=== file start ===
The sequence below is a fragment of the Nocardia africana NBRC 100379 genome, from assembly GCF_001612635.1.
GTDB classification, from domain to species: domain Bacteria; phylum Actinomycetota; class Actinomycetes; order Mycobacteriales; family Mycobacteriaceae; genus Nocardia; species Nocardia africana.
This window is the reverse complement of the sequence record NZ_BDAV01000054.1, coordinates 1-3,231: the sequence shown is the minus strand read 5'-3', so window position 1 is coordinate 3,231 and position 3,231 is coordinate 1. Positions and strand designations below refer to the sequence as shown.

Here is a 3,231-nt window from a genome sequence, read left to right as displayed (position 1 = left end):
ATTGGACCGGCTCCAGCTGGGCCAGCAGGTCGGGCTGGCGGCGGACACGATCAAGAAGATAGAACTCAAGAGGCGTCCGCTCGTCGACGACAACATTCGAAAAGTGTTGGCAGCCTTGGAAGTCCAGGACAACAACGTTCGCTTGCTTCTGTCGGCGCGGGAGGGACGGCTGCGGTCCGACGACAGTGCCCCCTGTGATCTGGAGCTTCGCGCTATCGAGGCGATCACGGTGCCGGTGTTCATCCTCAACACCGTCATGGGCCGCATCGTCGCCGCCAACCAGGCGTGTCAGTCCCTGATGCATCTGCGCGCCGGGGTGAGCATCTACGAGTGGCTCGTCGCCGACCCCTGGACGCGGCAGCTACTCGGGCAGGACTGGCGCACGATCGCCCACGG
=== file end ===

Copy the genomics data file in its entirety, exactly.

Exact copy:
The sequence below is a fragment of the Nocardia africana NBRC 100379 genome, from assembly GCF_001612635.1.
GTDB classification, from domain to species: domain Bacteria; phylum Actinomycetota; class Actinomycetes; order Mycobacteriales; family Mycobacteriaceae; genus Nocardia; species Nocardia africana.
This window is the reverse complement of the sequence record NZ_BDAV01000054.1, coordinates 1-3,231: the sequence shown is the minus strand read 5'-3', so window position 1 is coordinate 3,231 and position 3,231 is coordinate 1. Positions and strand designations below refer to the sequence as shown.

Here is a 3,231-nt window from a genome sequence, read left to right as displayed (position 1 = left end):
ATTGGACCGGCTCCAGCTGGGCCAGCAGGTCGGGCTGGCGGCGGACACGATCAAGAAGATAGAACTCAAGAGGCGTCCGCTCGTCGACGACAACATTCGAAAAGTGTTGGCAGCCTTGGAAGTCCAGGACAACAACGTTCGCTTGCTTCTGTCGGCGCGGGAGGGACGGCTGCGGTCCGACGACAGTGCCCCCTGTGATCTGGAGCTTCGCGCTATCGAGGCGATCACGGTGCCGGTGTTCATCCTCAACACCGTCATGGGCCGCATCGTCGCCGCCAACCAGGCGTGTCAGTCCCTGATGCATCTGCGCGCCGGGGTGAGCATCTACGAGTGGCTCGTCGCCGACCCCTGGACGCGGCAGCTACTCGGGCAGGACTGGCGCACGATCGCCCACGG